When You’ve Lost The Sportswriters…

2 comments May 3rd, 2007at 07:23am Posted by Eli

Mike Lupica hammers the Bushies (and the go-along-to-get-along Democrats) once again:

Here he was, coming out of the sky like the real flyboy he always wanted to be, more convinced than ever that the only way to be a great American President was to be a war President, even if the war on terror wasn’t enough and he had to start one of his very own.

(…)

Hillary Clinton nearly lost her voice in California the other day, calling Bush’s remarks on May 1, 2003, “one of the most shameful episodes in American history.” But she voted for the war and so did John Edwards and so did Sen. Christopher Dodd and so did Sen. Joe Biden. They are all experts on Iraq now, in what has become the best and most vocal and most prominent Monday morning quarterbacking in all of American political history.

They know everything now, the way Rudy Giuliani knows everything about terrorism because he was mayor when it happened to New York. It is why he tells everybody that only he, a Republican, America’s Mayor, can keep us safe from future attacks. As if he knows things that nobody else knows because he was mayor of New York the day we got hit. The only problem with this, now that Giuliani has built both his fortune and his current place in the polls on his response to the attacks of Sept.11, is that his response that day does not measure up to its legend. His command center to fight terrorism was at 7 World Trade Center and his firefighters were using the same radios to communicate with each other that hadn’t worked when the World Trade Center had first been hit in 1993.

But that really is the game these days, the amazing amount of political genius we get after the fact. We sure get it from George Tenet, the former head of the CIA who gets very brave about Iraq and the reasons for getting into it now that he has a book to sell, who wants to be a patriot after he’s left the room.

Tenet was on the inside and did nothing when it counted. Neither did Colin Powell, who came out of the Bronx to become a military hero and later secretary of state. Only when we needed Powell most to be a hero he went in front of the United Nations in February of 2003 and gave us a slide show about nothing. But people believed him, the way Democrats running for President now say they believed the intelligence they got from Bush, who they now decide has stepped over the clown line.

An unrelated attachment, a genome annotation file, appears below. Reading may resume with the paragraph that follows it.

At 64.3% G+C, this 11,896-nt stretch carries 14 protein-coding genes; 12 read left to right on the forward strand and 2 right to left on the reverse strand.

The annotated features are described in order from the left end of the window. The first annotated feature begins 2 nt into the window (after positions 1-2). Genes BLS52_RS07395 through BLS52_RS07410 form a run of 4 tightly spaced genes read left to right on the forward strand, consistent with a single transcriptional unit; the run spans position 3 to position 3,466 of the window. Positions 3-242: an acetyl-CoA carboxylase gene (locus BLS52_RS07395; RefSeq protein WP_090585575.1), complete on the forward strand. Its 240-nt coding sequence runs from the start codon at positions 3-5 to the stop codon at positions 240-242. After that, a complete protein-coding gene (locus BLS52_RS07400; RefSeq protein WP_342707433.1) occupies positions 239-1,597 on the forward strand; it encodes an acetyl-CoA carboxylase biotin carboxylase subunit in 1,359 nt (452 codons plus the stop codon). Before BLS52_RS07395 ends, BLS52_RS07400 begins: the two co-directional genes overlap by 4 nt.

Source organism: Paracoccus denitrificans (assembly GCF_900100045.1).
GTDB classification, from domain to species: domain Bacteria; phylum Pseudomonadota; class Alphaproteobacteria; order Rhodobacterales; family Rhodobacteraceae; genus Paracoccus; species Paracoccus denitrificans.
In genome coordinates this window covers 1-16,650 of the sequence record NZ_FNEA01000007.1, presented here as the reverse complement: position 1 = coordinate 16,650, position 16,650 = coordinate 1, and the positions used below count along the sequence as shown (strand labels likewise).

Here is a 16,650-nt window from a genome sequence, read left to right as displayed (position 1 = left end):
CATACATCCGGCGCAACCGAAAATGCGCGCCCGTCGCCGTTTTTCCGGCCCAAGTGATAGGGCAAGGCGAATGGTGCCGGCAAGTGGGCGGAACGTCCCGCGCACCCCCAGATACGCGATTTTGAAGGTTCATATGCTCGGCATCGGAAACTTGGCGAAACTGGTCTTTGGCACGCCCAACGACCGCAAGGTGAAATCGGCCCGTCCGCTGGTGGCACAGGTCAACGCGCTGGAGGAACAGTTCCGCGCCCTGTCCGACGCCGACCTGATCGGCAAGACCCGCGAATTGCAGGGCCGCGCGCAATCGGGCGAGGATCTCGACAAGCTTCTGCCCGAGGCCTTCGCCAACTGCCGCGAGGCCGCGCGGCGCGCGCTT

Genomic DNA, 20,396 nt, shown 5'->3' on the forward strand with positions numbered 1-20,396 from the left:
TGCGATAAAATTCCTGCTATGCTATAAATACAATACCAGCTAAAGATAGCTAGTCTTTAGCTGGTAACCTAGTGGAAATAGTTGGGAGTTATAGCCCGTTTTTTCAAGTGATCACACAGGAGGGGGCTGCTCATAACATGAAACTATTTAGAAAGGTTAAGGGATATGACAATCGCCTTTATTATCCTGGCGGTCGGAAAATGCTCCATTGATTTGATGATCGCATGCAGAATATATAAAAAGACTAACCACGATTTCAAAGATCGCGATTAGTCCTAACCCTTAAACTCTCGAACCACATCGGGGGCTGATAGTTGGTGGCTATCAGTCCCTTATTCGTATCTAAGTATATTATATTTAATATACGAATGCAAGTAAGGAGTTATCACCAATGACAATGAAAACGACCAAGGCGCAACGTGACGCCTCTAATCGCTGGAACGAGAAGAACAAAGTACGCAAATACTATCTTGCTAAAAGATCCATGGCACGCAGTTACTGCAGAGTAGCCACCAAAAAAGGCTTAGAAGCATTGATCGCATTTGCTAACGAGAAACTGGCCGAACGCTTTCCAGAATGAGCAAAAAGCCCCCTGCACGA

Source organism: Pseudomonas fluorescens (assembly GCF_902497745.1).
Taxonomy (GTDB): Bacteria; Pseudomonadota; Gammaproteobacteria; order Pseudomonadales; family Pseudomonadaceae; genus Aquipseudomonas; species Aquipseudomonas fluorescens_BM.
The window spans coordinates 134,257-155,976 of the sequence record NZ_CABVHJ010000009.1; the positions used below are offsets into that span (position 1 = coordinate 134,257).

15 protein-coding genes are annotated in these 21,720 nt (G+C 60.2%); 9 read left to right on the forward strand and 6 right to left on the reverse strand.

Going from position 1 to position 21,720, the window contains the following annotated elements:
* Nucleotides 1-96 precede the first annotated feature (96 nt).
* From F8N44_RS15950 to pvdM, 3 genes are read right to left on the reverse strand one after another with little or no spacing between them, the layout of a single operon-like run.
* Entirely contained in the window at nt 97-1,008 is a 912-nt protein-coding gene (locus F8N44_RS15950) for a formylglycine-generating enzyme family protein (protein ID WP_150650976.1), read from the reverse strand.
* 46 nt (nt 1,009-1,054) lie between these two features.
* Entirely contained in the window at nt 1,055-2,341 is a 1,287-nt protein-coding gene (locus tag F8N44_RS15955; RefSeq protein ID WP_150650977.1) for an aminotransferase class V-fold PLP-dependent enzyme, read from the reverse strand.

(…)

When it counted he did what he did in front of the UN and it was shameful. He could have stood up and did not. All the Democrats, with the exception of Barack Obama, who was in the bleachers at the time, tell us now, with great force, what they could have done and should have done about Iraq.

You know who did stand up when it counted? Sen. Edward Kennedy. He was already 40 years in the Senate and was supposed to be too old and too liberal and was supposed to be some kind of has-been, even as a Kennedy, whose dayof being a powerful voice was past. But he stood up and told the truth about Bush’s war even when nobody wanted to listen.

Kennedy had already been one of 23 senators to vote against the resolution authorizing the President to use military force against Iraq. And did not quit after that, even when the runup to war had become a locomotive. A month before Powell went to the UN, Kennedy gave a speech at the National Press Club and talked about the “wrong war at the wrong time.” He talked about how “the threat from Iraq is not imminent.” He spoke of a war that would feed a “rising tide of anti-Americanism overseas.”

Kennedy was one who wasn’t afraid to be called a bad American, or unpatriotic, the way Clinton and Edwards and the rest of them were. He stood up against this war when it wasn’t popular. They all stand up now. They’re all brave now.

Better late than never, but Lupica is right: It’s really not all that impressive or courageous to come out against the war when 60-70% of the country is against it. The truly brave are those who saw that Bush’s rationale was flimsy, and that the war would turn out terribly. Those are the people who should have the most credibility and respect today.

Entry Filed under: Bush,Democrats,Iraq,Politics,Republicans,War

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